Why Japan Cannot Learn from Germany


Original post :http://thediplomat.com/2014/05/what-japan-cannot-learn-from-germany/

Arguments that Japan need only adoptGermany’sattitude to its wartime past overlook a great deal of history.

Reports on contemporary Japanese diplomacyusually mention and often focus on the large role thatthe historyof World War II plays in Japan’srelations with its Asian neighbors. Japan’s murderouspast keeps makingheadlines, often through comments from politicians, public officials,lobbying groups, or historians. U.S. President Barack Obama’sstatement, during his recent Korea visit, that Japan’suse of South Korean comfort women during the war was anegregiousviolation of humanrights is but one of many examples.
In trying to understand why Japan’s pastcasts such a long shadow onto its present, one promising approach is to comparethe country to itserstwhile World War II ally, Germany. That country’stargeted campaign of genocide still plays an important role in shaping thecountry’s national identity, but Germany’s past still does not weigh as heavily on its relations with itsneighbors as Japan’s does. Through a difficult and arduous process ofconfronting, remembering, and on occasion apologizing for itsNazi past, Germany has come to terms with its history andreconciled with the victims of its past aggression. Facedwith this evidence, it is tempting to conclude that the more strained, sometimes poisonedrelations that Japan has with its Asian neighbors are a direct productof the way in which it dealt – or failed to deal – with its wartimehistory.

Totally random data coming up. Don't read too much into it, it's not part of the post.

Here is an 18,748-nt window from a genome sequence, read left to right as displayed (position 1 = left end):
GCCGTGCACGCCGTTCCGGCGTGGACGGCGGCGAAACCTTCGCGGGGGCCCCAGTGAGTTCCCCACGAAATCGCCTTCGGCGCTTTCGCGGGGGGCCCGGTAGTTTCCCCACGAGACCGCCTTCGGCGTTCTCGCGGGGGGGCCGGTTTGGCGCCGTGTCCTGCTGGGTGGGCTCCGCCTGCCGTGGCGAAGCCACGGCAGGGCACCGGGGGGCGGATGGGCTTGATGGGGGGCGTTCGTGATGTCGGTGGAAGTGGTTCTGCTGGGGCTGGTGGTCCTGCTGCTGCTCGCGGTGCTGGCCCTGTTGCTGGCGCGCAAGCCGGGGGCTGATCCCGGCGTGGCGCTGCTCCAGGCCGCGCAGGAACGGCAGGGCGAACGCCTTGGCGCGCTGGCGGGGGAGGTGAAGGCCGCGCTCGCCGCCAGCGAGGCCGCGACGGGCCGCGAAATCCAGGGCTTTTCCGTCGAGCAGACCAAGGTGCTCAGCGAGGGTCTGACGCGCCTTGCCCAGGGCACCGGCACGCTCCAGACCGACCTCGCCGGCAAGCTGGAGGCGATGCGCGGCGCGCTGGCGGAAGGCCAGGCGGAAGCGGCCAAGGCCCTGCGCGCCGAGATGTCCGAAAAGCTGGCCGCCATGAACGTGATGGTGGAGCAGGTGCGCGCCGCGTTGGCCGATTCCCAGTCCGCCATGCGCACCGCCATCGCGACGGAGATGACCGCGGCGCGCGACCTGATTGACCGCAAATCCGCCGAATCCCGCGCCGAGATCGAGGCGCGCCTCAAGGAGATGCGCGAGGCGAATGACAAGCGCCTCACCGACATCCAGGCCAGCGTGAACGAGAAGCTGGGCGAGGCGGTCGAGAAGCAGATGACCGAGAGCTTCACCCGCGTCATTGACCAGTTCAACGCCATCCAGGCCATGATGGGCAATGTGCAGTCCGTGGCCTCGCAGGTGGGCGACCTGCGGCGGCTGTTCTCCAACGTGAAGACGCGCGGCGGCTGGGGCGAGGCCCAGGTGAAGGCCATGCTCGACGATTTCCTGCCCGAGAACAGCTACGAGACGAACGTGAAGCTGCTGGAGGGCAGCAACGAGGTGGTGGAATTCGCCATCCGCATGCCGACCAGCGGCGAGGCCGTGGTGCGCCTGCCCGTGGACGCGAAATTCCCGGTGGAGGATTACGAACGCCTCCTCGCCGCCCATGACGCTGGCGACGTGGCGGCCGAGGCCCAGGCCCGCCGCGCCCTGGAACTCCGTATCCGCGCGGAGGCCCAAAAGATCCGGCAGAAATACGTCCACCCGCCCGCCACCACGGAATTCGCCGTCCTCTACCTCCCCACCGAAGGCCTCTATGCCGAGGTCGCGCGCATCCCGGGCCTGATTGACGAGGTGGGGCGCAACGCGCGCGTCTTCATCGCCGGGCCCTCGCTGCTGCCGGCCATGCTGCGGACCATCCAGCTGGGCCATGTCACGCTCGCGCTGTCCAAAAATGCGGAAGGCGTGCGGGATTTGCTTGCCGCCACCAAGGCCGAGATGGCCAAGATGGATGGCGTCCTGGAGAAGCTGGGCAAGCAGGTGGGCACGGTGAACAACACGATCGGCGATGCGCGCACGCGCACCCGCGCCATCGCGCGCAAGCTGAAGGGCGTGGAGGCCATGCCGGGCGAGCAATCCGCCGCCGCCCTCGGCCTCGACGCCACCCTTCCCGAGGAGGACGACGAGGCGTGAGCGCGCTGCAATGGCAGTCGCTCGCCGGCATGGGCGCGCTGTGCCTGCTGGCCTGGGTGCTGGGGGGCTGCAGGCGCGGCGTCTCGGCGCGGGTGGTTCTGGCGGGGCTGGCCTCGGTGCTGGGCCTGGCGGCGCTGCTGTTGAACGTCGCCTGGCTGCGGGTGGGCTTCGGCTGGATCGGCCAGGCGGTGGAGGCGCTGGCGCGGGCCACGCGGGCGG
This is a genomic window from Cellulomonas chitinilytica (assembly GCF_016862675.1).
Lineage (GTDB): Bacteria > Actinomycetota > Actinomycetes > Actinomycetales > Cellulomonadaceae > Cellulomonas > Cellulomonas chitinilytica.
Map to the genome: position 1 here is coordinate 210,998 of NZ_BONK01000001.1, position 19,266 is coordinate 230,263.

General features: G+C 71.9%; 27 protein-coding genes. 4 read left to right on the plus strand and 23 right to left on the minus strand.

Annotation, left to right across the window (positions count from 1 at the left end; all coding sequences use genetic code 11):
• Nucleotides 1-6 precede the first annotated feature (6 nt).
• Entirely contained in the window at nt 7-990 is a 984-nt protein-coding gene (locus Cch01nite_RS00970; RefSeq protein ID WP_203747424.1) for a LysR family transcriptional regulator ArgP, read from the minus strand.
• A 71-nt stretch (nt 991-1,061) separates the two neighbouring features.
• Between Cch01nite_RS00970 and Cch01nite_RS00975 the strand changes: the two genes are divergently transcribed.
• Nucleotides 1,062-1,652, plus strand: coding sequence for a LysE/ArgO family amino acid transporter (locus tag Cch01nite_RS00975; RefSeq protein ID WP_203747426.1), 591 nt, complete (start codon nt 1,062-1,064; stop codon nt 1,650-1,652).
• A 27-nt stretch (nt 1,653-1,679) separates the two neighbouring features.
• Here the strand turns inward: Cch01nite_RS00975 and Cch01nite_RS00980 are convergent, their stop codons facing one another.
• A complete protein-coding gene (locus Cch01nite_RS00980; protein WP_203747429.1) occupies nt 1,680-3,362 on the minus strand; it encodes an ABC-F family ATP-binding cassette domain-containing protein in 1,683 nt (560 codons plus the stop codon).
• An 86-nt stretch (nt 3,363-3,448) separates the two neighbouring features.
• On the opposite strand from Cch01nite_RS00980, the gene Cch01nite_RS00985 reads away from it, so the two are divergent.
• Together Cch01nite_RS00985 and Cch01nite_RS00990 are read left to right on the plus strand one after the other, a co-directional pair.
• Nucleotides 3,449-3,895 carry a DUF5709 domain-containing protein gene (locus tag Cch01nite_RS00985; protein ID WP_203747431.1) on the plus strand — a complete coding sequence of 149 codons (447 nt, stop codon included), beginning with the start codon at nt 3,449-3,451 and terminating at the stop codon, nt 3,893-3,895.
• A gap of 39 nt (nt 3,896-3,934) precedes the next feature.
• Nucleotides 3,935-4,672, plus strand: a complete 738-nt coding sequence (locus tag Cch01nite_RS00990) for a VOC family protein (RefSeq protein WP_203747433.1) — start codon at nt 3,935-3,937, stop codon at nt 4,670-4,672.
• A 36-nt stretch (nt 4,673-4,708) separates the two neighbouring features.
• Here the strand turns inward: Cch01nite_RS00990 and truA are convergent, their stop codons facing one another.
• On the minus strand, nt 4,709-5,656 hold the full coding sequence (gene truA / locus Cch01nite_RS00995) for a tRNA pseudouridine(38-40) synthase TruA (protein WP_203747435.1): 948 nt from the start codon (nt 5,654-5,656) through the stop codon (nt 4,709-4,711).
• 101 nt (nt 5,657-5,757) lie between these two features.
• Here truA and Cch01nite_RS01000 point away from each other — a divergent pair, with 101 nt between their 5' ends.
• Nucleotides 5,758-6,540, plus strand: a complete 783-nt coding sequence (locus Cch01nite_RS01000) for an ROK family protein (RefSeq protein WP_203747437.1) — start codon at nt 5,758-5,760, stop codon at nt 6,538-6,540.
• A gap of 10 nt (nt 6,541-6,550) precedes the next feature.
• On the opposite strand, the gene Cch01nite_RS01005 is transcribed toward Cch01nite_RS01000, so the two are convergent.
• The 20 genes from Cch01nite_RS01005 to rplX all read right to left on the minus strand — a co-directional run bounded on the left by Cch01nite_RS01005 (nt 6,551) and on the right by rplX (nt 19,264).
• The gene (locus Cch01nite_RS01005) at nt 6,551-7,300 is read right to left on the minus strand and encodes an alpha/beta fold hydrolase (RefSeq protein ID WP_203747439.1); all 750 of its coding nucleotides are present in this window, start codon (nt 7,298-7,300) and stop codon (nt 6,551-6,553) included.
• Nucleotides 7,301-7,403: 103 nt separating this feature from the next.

The most recent instance of this line of argument can be foundin Jochen Bittner’s New York Times op-ed, “What Germany Can TeachJapan” published last month. Bittner argues that postwar Germany hasbecome “normal” – definedas “earning and enjoying the trust of itsneighbors” – because it dealtproperly with its history of genocidal mass murder. If Japan alsowants to become normal, he recommends, it should simply follow the Germanexample.
But it is not that simple. The fact thatGermany has achieved “normalcy” cannot be reduced to the way it dealt and deals with its history.Factors beyond Germany’s control, including fortunatecircumstances and cooperative neighbors,played a far more important role and make Germany’s recipe for normalcy impossible for Japan. A brief glance at Japan’s postwar history reveals at least five factors which explain why, almost 70 yearsafter the war, Germany is surrounded by friendly alliesand Japan is not.